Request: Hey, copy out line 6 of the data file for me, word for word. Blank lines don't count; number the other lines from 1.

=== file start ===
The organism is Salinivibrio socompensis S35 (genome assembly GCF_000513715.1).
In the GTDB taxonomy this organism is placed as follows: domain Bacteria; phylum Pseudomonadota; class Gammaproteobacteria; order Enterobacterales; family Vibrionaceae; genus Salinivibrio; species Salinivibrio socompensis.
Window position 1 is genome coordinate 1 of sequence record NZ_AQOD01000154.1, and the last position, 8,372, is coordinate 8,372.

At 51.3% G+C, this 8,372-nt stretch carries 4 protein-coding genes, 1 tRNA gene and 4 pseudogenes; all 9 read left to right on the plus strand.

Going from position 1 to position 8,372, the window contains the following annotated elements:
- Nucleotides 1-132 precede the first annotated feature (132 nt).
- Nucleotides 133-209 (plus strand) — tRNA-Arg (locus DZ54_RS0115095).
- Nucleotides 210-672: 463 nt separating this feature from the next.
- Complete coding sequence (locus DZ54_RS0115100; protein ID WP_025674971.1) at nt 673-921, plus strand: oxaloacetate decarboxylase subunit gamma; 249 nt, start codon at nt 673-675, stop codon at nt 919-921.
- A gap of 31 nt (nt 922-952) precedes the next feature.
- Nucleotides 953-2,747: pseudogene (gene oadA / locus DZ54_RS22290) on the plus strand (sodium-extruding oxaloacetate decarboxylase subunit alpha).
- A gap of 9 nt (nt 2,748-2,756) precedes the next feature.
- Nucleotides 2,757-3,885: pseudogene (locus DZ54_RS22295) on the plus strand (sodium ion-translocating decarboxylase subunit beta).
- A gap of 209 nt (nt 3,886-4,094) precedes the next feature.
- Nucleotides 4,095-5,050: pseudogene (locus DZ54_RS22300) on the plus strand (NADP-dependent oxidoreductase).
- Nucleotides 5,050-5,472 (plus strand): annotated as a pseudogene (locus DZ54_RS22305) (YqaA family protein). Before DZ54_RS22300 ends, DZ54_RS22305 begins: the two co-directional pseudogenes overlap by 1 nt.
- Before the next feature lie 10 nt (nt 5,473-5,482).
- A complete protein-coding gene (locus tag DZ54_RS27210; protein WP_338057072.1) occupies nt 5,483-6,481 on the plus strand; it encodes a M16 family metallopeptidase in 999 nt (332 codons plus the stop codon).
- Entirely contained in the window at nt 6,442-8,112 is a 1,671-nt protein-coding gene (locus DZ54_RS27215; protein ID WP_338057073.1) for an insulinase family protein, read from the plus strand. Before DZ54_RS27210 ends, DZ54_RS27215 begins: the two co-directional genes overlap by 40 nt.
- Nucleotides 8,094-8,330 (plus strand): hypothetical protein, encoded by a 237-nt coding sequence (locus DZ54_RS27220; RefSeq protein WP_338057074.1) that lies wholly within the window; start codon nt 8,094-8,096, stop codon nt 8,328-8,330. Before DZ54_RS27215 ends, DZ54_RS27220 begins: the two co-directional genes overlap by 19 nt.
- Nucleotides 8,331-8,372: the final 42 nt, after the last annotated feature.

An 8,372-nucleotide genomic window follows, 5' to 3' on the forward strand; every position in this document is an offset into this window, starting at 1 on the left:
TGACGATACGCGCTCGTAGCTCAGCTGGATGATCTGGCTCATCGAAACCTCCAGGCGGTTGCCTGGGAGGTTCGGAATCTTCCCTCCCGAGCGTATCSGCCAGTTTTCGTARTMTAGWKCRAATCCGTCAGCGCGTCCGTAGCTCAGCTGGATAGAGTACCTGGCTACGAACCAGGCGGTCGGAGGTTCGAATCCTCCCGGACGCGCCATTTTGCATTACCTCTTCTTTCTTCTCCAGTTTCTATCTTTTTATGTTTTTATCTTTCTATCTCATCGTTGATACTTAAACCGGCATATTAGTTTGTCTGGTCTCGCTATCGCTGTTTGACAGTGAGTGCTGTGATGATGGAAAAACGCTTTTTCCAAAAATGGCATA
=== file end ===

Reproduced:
- Nucleotides 1-132 precede the first annotated feature (132 nt).